What’s the next big thing? As authors, we are always trying to figure that out. What do we need to do to get noticed? It’s a big ocean out there, and there are a lot of books swimming in the proverbial published sea. How do we stand out? What can we possibly do that hasn’t been done before, or at least, how do we create a new take on an old trick.
Marketing is a funky kettle of fish. We authors know how to write (hopefully, lol). Learning how to target and market our work is a whole other story. One that doesn’t always end in a happy ending. There’s a lot of trial, error, and blood, sweat, and tears in that tale. Where to even start? We can advertise traditionally—take out a newspaper ad for an event or a launch—or we can try our luck in the online world of advertising by embarking on campaigns through Twitter, Goodreads, or Facebook, for example.
Let’s look at one cornerstone of the author marketing experience: The Facebook Party.
The Facebook party allows fans from anywhere to comfortably pull up a computer and join the fun. We ask author friends to host time slots, or we go it alone. Each event involves tons of giveaways and prizes doled out at frequent intervals. We share funny memes, silly gifs, and great photos. We post teasers, excerpts, and trailers. But do we generate sales? Are our efforts tangible? Is there conversion? Do we break even—sales versus giveaways? How do we measure success—is it sales, or exposure? This is a tricky business. I’ve been to my fair share of launch parties, and I’ve hosted a couple of events myself. In truth, I haven’t seen any other entrepreneurial group giveaway so much, so often. It pays to be someone who follows authors. They giveaway the shirts off their backs in an effort to try and stand out from the crowd, and smart contest hunters know this. I read an interesting article about contest ‘groupies.’ Are they friend or foe? Contest groupies scroll the internet looking for new authors to follow and like. When events happen, they are the first ones there, interacting, playing along with the games, and kudos to them, winning prizes. The thing to keep in mind, is that these people love books too and they talk books up to others on the internet. I don’t question the people who follow the contests, I question whether this is a viable, efficient use of an author’s resources and time. Look around the internet. Try and find another industry where so much is given away for so little measurable feedback.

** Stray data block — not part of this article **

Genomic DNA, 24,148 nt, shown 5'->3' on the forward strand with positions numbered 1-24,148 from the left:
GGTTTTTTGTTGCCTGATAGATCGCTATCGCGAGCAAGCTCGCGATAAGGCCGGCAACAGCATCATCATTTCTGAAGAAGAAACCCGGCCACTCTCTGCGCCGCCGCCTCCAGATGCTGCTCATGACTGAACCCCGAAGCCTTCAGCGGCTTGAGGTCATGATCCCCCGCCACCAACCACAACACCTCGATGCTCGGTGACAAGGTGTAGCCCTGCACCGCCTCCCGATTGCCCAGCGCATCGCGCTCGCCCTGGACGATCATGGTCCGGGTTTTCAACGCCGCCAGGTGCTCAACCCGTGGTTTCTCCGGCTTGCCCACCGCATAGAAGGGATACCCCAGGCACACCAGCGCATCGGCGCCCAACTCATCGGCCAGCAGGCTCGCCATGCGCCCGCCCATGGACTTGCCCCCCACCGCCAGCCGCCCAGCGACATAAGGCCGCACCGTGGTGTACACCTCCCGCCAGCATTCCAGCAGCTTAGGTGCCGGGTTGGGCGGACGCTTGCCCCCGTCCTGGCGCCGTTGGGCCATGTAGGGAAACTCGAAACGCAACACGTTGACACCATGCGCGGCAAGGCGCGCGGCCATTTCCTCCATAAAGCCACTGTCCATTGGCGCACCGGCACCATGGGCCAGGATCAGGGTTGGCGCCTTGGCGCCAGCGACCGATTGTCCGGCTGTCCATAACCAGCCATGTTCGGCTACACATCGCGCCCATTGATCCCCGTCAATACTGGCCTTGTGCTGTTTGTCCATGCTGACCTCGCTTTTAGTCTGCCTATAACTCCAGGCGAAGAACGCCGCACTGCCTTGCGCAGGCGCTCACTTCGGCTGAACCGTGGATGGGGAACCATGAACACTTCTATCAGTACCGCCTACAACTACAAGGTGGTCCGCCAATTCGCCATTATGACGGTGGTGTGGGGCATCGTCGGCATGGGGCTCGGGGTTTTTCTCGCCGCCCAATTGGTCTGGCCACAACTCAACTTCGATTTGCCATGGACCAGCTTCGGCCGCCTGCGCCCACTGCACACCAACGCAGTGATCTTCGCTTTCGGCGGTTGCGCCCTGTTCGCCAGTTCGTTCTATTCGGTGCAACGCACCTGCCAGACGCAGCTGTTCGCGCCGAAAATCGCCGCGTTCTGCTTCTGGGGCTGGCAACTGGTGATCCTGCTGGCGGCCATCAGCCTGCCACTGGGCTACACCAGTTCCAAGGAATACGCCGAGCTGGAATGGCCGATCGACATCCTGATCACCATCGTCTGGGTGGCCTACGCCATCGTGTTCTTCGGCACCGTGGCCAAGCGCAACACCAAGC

Now, I appreciate, not everything is about profit. Sometimes, we do things for the sheer entertainment value, in and of itself. Recently, I embarked on a marketing campaign that blew everything else I’d done before out of the water. It was ballsy, it was risky, and it was downright fun as hell. I have an event coming up at Blue Heron Books on Saturday, March 5th from 2:00 – 4:00pm. I wanted to draw attention to it. I wanted it to stand out. I’ve done a lot of book signings in big corporate stores, but Blue Heron is a small, intimate Indy bookstore. I wanted this signing to be special. I needed a plan—an outside the box kind of vibe.
|The Big Event|
Many moons ago, I read a book about a writer who showed up to her book launch, carried on a pallet, supported by several hulking sentries. At the time, I thought to myself, how cool would that be? A seed was planted. Recently, I found a way to incorporate that wild and crazy vision. My debut historical romance, Avelynn, is set in 869 Anglo-Saxon England. My heroine is the daughter of a Saxon earl, but the hero of the tale is a Viking.
Ergo, I needed Vikings! I sent a call out on a few local Facebook groups, seeking stalwart young men, willing to pose shirtless as Vikings for a day. Their job was to hang out with fans and hand out chocolates to anyone who bought a copy of the book. In a matter of hours, I’d found my three Vikings (body building photos confirmed these were just the type of men I was searching for). As part of the deal, I needed one evening for promotional photo ops prior to the book signing. I wanted a photo shoot where my handsome, tough Vikings posed with swords and cloaks, while, I, the respectable author, stood aloof and professional in my blazer, jeans, and boots.
|The Respectable Author and Friends|
Flash forward a few glasses of wine into the Durham Photo led photo shoot, and while I held onto my jeans and boots, I had donned a sword and shield of my own, and wore last year’s Halloween costume of a warrior princess. The results were magical. Those promotional photos could be used to hype up the event itself, but also to promote the book in general.
|Found another Viking|
I then hired, Inkpen Studios, pros at social media promotional posters, and when I thought things couldn’t possibly get any better, they did! The designs to match the photos were out of this world.
|Me and my Viking|
I invited friends to the photo shoot, who blasted their own camera phone selfies and live photos of the behind-the-scenes shenanigans on their own Facebook and Twitter status. I then shared those raw photos as well!
|Behind the Scenes Shenanigans|
Will any of this result in more sales? Only time will tell. My event at Blue Heron Books on Saturday happens in two more sleeps. I’ll know if my innovative efforts were received if we have a rollicking good day of book sales and Viking hi-jinks. If the sales don’t come, at least I tried something new. I found a new angle. I played with a never-before-attempted idea. I had to grow a giant set of Viking balls to pull that off, but I’m already trying to figure out an excuse to do it all over again!
|Ready for Battle|
Happy marketing. Reach for the absolute limits of your imagination and don’t let fear slow you down. Grab hold and put yourself out there. Go boldly where you haven’t gone before.